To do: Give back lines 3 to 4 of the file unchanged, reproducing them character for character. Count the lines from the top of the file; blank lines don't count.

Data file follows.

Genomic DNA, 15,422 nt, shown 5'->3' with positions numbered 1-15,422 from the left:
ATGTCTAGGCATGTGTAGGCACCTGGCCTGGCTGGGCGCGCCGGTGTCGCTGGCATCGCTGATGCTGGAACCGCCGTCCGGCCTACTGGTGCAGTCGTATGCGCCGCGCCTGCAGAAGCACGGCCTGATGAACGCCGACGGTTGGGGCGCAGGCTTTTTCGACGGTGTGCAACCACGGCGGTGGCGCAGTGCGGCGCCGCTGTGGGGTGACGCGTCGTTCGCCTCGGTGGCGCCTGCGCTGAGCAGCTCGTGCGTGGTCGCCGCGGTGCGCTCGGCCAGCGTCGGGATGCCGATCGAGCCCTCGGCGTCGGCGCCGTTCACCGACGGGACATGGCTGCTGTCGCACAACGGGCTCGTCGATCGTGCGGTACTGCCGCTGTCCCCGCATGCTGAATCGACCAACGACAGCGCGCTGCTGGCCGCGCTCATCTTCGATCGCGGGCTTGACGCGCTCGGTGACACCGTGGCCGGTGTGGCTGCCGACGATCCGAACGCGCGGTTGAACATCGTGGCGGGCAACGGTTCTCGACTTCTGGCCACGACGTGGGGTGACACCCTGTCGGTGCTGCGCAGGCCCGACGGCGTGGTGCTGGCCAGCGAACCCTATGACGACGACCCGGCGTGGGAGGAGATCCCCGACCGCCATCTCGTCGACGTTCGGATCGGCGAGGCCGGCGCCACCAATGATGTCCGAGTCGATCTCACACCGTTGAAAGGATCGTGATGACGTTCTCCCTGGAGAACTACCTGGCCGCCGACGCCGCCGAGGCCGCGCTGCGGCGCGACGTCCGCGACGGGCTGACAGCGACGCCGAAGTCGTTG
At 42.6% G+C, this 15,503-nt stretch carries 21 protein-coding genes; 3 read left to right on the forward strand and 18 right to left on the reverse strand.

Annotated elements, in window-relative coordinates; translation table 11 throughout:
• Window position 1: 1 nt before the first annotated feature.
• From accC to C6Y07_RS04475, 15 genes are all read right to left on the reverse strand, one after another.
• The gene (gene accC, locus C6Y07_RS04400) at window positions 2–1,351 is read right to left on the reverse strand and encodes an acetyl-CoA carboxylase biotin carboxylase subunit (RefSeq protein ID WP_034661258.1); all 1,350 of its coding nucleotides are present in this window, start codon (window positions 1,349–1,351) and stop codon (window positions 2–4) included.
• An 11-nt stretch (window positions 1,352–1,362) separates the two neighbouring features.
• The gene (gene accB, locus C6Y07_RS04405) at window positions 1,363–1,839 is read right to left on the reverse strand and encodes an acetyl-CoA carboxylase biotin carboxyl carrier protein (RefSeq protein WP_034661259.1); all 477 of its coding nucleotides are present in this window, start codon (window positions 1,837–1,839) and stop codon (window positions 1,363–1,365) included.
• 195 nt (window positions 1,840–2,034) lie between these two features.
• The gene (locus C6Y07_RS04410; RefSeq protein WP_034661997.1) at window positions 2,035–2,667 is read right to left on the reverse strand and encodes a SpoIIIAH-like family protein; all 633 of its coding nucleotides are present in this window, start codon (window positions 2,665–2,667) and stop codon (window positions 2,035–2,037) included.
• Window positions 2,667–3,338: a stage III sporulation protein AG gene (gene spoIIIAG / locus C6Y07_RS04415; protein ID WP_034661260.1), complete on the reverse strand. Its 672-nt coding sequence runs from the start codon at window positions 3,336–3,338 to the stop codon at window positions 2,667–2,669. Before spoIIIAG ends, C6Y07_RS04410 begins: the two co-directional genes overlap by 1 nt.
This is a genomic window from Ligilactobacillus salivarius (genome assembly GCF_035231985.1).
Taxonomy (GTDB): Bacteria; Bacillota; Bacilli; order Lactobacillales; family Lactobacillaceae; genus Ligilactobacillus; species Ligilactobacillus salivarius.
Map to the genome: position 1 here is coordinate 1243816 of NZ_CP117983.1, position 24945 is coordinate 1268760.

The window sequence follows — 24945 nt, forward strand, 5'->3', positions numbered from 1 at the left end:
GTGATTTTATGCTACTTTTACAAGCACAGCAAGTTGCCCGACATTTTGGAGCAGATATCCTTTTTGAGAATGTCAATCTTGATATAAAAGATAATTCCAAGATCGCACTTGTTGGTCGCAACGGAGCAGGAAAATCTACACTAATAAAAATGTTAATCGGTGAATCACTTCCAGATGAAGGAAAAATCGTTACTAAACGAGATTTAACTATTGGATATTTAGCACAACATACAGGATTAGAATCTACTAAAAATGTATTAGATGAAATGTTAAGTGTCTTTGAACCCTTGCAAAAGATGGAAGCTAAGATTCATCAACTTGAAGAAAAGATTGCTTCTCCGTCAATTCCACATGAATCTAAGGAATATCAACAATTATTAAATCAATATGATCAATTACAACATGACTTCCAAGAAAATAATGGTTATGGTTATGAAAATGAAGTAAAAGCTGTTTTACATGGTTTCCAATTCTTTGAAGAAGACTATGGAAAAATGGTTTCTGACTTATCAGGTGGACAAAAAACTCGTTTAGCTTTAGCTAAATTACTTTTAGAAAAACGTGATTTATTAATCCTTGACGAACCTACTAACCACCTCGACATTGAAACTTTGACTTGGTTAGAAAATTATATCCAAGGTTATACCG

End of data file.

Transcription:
At 42.6% G+C, this 15,503-nt stretch carries 21 protein-coding genes; 3 read left to right on the forward strand and 18 right to left on the reverse strand.

Annotated elements, in window-relative coordinates; translation table 11 throughout: